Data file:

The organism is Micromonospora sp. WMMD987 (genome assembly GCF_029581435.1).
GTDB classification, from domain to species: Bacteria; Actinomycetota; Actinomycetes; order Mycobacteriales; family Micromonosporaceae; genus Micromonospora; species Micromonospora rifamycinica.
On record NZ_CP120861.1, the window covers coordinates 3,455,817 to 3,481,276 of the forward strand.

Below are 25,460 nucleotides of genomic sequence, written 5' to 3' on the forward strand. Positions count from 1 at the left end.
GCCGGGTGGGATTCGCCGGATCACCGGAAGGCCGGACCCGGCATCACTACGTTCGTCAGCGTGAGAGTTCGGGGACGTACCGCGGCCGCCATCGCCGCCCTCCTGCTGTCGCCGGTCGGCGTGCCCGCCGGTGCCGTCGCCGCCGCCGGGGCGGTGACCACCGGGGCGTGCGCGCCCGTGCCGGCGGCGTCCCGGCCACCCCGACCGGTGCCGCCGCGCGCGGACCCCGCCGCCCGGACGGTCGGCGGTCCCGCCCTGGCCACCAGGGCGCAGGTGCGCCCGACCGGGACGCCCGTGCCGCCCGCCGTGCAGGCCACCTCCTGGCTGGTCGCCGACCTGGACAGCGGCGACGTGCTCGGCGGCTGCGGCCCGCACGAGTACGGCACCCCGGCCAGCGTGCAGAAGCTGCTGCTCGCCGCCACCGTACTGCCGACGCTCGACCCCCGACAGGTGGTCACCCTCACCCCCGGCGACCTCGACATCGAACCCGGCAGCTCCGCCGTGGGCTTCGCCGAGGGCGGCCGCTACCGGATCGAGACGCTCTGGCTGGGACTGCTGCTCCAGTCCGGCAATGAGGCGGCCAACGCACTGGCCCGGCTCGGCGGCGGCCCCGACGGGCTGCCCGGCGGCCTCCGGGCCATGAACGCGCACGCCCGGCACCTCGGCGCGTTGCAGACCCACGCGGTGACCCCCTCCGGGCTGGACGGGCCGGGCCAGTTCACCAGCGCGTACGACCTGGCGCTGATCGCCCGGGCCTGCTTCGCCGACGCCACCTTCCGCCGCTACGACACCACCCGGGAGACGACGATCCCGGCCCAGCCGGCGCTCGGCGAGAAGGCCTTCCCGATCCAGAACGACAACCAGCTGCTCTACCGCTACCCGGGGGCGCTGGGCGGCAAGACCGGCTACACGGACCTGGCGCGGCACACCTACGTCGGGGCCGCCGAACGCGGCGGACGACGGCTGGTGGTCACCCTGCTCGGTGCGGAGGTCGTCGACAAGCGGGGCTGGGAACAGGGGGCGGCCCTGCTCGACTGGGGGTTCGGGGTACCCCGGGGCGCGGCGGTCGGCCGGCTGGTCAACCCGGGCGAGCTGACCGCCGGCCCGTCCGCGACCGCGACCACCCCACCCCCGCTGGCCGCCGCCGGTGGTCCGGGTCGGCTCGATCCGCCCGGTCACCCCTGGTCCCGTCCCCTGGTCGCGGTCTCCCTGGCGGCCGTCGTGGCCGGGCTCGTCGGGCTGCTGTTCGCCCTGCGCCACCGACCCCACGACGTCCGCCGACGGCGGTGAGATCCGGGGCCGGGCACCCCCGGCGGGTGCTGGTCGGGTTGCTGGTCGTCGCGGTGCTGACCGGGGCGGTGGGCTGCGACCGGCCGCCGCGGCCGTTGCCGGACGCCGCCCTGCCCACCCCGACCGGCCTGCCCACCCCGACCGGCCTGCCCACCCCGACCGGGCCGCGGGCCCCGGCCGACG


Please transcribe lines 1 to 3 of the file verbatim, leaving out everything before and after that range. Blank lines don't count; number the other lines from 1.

The organism is Micromonospora sp. WMMD987 (genome assembly GCF_029581435.1).
GTDB classification, from domain to species: Bacteria; Actinomycetota; Actinomycetes; order Mycobacteriales; family Micromonosporaceae; genus Micromonospora; species Micromonospora rifamycinica.
On record NZ_CP120861.1, the window covers coordinates 3,455,817 to 3,481,276 of the forward strand.